Horizons Regional Council is consulting over its long-term plan and asking for feedback, so here's my two cents worth …
The question that keeps coming up in my mind is whether the good people of Whanganui are getting value for their money by being a part of Horizons, the Manawatu-Whanganui council.
It costs us $5.7 million a year, and I wonder whether we should not just dump Horizons and become a unitary authority. We pay Horizons a lot of money - and that is on top of the $88m the community already pays the Whanganui District Council.
Horizons' core service is river management and flood protection, but it also covers public transport, land, air and water monitoring, pest control and biosecurity.
So could we do all that ourselves in-house for a lot less than $5.7m? The answer is probably "yes", especially when we have a competent chief executive such as Kym Fell, along with his capable management team who continually seem to find better ways of doing council stuff.
And the more I think about it, the more I think Horizons does not do all that much for us here in Whanganui - the benefits seem minimal.
I would suggest other parts of the Horizons region - Ruapehu, Rangitikei, Palmerston North, Horowhenua, Tararua, Manawatu, parts of Taupo, Stratford and Waitomo - benefit far more than Whanganui. That's because our needs for Horizons services in Whanganui are limited - we know the problems, we don't need Horizons to keep telling us what they are.
Going it alone may make it difficult at times to find specialist staff who are often in scarce supply, such as ecologists, transport planners, toxicologists and biodiversity management specialists. However, contracting-out some services is always an option.
And let's not forget, the single largest threat to water quality in the region is intensive farming activity in the Mangapapa, Mangatainoka and Upper Manawatu rivers - not the Whanganui River.
While accelerated erosion may be an issue with the Whanganui River, good progress has been made with landowners and occupiers to develop management plans.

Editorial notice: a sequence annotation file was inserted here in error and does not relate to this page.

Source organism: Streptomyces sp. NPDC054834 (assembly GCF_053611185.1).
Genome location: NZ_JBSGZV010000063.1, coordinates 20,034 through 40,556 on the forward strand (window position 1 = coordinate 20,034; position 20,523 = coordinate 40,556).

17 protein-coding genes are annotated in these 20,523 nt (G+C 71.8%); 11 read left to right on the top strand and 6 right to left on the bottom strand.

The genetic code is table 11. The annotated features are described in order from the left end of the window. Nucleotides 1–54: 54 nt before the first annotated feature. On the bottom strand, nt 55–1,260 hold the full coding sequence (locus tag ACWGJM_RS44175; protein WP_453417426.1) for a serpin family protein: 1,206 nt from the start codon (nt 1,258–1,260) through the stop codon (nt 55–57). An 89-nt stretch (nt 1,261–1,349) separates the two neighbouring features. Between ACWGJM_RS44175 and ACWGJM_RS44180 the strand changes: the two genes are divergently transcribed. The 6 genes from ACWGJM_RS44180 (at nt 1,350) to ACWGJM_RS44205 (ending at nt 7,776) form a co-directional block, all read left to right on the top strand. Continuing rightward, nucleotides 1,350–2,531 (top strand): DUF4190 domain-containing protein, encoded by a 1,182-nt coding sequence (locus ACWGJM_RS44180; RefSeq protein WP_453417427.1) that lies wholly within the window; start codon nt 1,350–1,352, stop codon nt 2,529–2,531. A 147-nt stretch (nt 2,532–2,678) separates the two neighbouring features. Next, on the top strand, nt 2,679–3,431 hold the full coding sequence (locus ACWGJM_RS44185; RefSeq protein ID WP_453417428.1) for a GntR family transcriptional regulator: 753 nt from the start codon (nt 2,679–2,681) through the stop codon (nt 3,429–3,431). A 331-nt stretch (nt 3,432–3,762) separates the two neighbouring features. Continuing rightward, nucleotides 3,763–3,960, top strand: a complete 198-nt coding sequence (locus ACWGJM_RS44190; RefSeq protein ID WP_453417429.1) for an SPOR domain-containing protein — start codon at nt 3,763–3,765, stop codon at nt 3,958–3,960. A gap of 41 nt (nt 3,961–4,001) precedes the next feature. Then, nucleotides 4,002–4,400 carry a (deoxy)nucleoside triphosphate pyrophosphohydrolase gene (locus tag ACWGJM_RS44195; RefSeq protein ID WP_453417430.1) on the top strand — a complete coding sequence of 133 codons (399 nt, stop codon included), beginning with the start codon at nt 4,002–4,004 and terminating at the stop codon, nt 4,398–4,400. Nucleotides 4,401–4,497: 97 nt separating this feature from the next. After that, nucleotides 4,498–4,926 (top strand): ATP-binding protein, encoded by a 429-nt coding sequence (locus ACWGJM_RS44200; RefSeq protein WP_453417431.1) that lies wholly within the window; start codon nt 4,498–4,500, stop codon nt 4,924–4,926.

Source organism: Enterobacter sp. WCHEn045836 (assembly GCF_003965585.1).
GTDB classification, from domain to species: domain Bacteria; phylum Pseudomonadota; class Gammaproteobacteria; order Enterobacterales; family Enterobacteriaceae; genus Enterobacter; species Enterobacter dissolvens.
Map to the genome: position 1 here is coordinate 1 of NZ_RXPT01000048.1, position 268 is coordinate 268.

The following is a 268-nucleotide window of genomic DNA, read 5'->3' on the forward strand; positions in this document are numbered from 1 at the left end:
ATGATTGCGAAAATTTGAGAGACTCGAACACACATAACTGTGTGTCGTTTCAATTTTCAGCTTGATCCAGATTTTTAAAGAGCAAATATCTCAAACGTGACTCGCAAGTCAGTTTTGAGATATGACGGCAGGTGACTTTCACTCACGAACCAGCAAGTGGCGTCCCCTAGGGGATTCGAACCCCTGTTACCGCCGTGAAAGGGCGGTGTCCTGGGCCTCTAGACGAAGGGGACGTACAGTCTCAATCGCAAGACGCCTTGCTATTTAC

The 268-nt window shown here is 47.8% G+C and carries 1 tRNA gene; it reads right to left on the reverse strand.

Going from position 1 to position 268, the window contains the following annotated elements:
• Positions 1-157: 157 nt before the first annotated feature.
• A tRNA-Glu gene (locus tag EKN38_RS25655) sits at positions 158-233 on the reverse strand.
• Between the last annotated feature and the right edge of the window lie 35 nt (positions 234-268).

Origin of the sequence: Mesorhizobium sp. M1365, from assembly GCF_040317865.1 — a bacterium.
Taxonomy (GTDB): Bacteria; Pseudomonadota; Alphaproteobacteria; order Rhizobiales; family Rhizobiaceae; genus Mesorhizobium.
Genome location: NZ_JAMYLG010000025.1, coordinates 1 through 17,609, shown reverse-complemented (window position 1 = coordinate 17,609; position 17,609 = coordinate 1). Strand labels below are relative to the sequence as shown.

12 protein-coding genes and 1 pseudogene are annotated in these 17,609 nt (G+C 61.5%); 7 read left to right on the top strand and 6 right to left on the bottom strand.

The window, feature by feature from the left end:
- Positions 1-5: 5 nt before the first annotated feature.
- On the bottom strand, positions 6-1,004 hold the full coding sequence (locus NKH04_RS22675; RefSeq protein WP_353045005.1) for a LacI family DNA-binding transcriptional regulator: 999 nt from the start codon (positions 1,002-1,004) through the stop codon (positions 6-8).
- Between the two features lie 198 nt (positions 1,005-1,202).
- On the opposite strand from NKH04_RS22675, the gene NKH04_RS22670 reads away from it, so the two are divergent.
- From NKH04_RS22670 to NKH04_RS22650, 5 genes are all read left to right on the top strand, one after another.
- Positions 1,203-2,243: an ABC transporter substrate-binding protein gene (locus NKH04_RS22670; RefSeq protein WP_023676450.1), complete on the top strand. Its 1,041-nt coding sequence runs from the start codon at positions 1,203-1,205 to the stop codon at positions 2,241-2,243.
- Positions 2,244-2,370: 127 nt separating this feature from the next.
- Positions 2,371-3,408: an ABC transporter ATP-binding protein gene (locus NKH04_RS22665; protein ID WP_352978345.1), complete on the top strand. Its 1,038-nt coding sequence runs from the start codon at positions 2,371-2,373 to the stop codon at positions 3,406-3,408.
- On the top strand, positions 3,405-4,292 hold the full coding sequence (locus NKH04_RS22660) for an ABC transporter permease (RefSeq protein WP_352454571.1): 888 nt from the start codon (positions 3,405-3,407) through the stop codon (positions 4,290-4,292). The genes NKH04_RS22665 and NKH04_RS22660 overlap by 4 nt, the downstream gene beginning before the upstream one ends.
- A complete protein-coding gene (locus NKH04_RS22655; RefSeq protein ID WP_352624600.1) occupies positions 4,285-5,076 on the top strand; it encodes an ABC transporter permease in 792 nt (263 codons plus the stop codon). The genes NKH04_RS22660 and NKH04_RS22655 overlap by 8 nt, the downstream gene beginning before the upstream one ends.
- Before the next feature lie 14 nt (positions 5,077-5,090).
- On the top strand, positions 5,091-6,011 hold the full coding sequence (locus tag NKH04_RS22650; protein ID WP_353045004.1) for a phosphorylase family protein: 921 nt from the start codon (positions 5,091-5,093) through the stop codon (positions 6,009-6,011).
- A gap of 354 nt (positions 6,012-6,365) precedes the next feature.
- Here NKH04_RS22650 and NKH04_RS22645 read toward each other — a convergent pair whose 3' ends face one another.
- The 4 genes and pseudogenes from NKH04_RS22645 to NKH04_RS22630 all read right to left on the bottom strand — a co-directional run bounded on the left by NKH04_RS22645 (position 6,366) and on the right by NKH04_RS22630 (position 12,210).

And there is also the unnecessary duplication of costs for two extra councillors who are not really needed, along with the local premises Horizons uses for various staff.
Horizons also seems to be great at faking consultation. When councillors like an idea they always seem to find "public support" for it, but when an idea does not fit into their agenda they claim "no public support".
A good example is the proposal for stopbanks for Putiki but not for Anzac Parade. If you read through the Shaping Our Region's Future brochure which was posted to all households, the mind boggles - it is extremely vague, not even a brief explanation of issues.
The use of acronyms like UAGC (how many people would know that meant Uniform Annual General Charge?) and stupid questions like would you like to pay 4.5 per cent interest instead of 5.5 per cent when anyone would choose the lower figure unless you gave them a good reason not to.
It seems to me Horizons is not all that serious about consultation but simply going through the motions to rubber stamp decisions they believe are right.
If Whanganui were to go it alone, we would not be the first unitary council in New Zealand - others include Auckland, Gisborne, Chatham Islands, Marlborough, Nelson and Tasman.
While there may be some benefit in having a "watchdog" to keep an eye on what various councils get up to, a vigilant community always has access to our local MP or the Minister for Local Government, and could always blow the whistle if our unitary council were to go astray.
The time has come for mayor Hamish McDouall or one of our proactive district councillors to put forward a motion and get the process to create a Whanganui unitary authority started.
I am sure a well-researched study would show that savings would be made, and that little is gained by being a part of Horizons. Based on sound research, the public could then make a final decision in a referendum.
■Steve Baron is a Whanganui-based political commentator, author and Founder of Better Democracy NZ. He holds degrees in economics and political science.